The center specimen in Fig. 4 is a bare silicone-fiberglass substrate section of one antenna array. The closely spaced holes forming the edges of the waveguide and the smooth surface finish are evident. The complete copper-plated array with radiating slots is also illustrated. In most cases only 0.003 to 0.005 in. of copper is plated on the surface. Note that the edges of the guide are cut along each side and through the center of the pleated holes; this was done to determine if any of the energy propagating in the waveguide radiated from the edges. Only a negligible amount of rf leakage was noted.

The array at the top of Fig. 4 is completely encased by copper-plating. Its radiation pattern is shown in Fig. 5.

Radant system performance

Insertion loss was measured of four waveguide test sections built into a radome before the slots were cut in the waveguide. The results (see Fig. 6) indicate insertion loss variation from 0.4 to 1.25 dB over a 400-Mc band. Normally, the insertion loss in a 12-in. length section averages 0.4 dB; however, because of the plated-through holes and epoxy coating used on the surface to minimize irregularities, as much as 1.25-dB loss was measured for the 14-in.-long section. With perfect samples and improved assembly techniques, the measurements over the same bandwidth indicated less than 1-dB loss. Insertion loss measurements taken on these antennas with the slots radiating varied from 8 to 12 dB. One-way elevation patterns of these antennas (measured in the radome) showed the average gain to be slightly above 7.0 dB with side lobes in each case suppressed 15 dB below the peak of the main lobe.

A two-way (two transmitting antennas, two receiving) azimuthal pattern taken on the antenna system is shown in Fig. 7. This is the radiation pattern generated around the body of the cone at an angle of peak intensity, or 72 degrees off the longitudinal centerline axis of the radome. The two transmitting antennas are diametrically opposite each other; the receiving antennas are positioned likewise. The peak gain of the (2 x 2) antenna arrangement as seen in Fig. 7 is approximately 9 dB. The symmetry is quite good, indicating good power balance in both the feed network and antennas.

Figure 8 shows a partially completed radant. Three of the antennas are covered with a thin spray coat of epoxy-base paint. The fourth antenna remains exposed to illustrate the slotted antenna and part of the silicone plastic cone.

Other design approaches

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Because of some inherent difficulties in fabricating radants for certain special mechanical, environmental and electrical requirements—and the increasing interest in such systems, alternate designs were conceived. Extended development effort led to experimental prototypes shown in Fig. 9-11.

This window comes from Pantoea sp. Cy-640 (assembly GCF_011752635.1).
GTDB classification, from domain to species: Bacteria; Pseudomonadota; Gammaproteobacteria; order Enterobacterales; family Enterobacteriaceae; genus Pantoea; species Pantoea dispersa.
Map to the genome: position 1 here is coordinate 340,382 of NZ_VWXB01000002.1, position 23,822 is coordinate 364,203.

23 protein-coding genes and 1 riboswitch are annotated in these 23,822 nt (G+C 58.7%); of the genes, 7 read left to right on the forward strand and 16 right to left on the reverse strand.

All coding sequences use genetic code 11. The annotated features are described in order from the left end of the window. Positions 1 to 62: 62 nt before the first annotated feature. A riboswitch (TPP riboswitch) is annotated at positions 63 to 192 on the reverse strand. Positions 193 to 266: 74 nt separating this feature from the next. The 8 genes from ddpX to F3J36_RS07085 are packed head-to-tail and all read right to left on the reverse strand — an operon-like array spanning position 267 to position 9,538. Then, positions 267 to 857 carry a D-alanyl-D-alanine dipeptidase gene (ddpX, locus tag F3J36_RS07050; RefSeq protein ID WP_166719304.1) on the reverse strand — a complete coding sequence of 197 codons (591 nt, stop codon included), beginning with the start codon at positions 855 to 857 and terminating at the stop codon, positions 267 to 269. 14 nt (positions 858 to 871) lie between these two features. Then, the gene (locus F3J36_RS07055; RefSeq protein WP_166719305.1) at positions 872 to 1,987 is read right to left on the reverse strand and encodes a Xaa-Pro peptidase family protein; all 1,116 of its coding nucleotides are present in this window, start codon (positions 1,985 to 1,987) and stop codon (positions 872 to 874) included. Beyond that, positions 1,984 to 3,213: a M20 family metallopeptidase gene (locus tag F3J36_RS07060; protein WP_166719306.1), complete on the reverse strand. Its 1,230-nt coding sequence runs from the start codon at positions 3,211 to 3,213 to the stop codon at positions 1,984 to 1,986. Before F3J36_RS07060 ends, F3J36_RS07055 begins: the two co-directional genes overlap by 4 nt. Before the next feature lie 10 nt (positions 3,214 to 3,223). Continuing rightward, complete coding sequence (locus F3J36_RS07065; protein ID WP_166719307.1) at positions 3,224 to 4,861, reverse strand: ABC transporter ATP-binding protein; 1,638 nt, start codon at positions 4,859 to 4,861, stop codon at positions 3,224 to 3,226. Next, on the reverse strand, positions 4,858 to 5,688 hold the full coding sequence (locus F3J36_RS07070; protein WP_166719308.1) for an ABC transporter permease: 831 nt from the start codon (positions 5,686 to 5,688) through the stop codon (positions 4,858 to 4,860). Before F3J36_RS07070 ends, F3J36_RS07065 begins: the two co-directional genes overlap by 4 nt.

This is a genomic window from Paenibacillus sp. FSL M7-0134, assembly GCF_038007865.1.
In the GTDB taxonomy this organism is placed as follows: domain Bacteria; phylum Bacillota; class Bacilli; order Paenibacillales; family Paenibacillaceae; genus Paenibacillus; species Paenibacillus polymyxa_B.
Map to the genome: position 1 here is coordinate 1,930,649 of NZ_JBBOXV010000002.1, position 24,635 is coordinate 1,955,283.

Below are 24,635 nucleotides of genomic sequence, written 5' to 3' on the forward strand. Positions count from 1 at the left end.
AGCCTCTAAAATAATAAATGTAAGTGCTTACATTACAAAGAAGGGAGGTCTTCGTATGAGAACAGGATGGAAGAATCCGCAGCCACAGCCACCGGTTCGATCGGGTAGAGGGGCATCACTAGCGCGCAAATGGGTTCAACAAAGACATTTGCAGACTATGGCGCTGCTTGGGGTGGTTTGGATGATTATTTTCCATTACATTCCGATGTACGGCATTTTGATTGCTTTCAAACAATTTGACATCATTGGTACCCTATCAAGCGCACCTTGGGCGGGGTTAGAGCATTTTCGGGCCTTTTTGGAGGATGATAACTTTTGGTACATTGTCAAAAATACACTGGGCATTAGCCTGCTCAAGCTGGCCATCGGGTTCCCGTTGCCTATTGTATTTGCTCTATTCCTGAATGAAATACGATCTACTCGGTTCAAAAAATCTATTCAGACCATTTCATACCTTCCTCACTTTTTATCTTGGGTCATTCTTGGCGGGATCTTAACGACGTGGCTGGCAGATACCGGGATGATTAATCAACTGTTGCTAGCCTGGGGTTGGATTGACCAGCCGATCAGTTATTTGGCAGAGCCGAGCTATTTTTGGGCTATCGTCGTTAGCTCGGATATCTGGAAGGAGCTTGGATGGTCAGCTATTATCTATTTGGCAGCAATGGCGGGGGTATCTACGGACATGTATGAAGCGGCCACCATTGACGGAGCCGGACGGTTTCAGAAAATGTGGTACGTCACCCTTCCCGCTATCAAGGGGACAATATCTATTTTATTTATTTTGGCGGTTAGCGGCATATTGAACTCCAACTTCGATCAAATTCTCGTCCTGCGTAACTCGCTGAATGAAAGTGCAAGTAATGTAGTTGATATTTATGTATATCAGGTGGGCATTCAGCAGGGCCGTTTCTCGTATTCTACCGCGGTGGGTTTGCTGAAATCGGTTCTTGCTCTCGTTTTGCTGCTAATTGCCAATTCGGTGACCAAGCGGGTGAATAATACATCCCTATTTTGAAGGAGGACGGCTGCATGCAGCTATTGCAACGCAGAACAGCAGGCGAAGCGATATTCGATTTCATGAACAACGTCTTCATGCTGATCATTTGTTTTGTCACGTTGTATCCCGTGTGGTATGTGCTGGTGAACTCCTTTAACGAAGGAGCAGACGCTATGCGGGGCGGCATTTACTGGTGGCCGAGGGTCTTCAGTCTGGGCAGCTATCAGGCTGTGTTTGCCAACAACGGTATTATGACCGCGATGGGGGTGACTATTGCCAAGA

The silicone-fiberglass radome-antenna in Fig. 9 consists of a solid outer structure and a one-piece skeleton frame made of the same material. This frame is completely copper plated and includes four dielectric-loaded slot arrays. When the two sections are mated and properly secured with silicone resin, the over-all thickness of the radome is only 1/4-in. The assembly is sturdy and satisfies all mechanical requirements. This method of construction simplifies antenna design and fabrication; it also provides for improved antenna system performance.

The radant of Fig. 10 was intended for short-time exposure to 2000-3000° F environments. The radome can be made from selected heat-shield materials. The three cavity antennas shown are copper-plated monolithic-dielectric structures. The basic antenna is a dielectric-loaded guide with a 50-ohm coaxial input which feeds a tee-bar coaxial-to-waveguide transition. Energy radiates through a thick window (approx. 1/2-in.) which is a party of the cavity. The dielectric is fused silica or other material compatible with the heat shield and the antenna. These antennas are characterized by their unusually small size and good efficiency in L and S bands.

An even smaller antenna that can be easily incorporated in high-temperature radomes is the copper-plated, dielectric-loaded ridge-guide antenna, also shown in Fig. 10. When used as illustrated, the array (0.625 x 1.25 x 10.0-in.) has a gain of approximately 5 dB at L band.

Figure 11 shows use of strip-line and dielectric-loaded slot arrays based on thing, copper-clad dielectric-laminates or printed-circuit boards.

Conclusions

Antenna systems designed as an integral part of a radome, fully utilizing the dielectric radome structure, clearly are feasible. The exploitation of dielectric-loaded waveguide techniques and the electroless copper-plating are instrumental to good performance and low-cost manufacture. Electrical performance is comparable to conventional systems and design techniques described should find widespread use in aircraft, spacecraft, and missile systems. Some of the more obvious advantages realized are:

  • The incorporation of the antenna into the radome requires almost no additional space.
  • The need for antennas inside the radome is eliminated.
  • The design complexity is reduced.
  • The rf leakage within the structure is minimized since the interior is completely copper-plated.

References

  1. “Slotted Antenna Arrays Can Be Smaller,” Howard S. Jones, Jr., Electronic Design, May 10, 1965.
  2. “Dielectric Loaded Waveguide Slot Arrays,” Howard S. Jones, Jr., TR-1269, Harry Diamond Laboratories, Jan. 22, 1965.
  3. “Radiating Slots on a Dielectric-Filled Waveguide,” Bernard R. Cheo, and Louis Pelish, TR400-118, Contract DA-49-186-AMC-183d, New York University, School of Engineering and Science, Aug. 1. 1965.
  4. “Plated Dielectric Waveguide Components,” Howard S. Jones, Jr., and R.J. Norris, MicroWaves, July, 1965.
  5. “Electroless Plating,” Product Engineering, p. 221, May, 1953.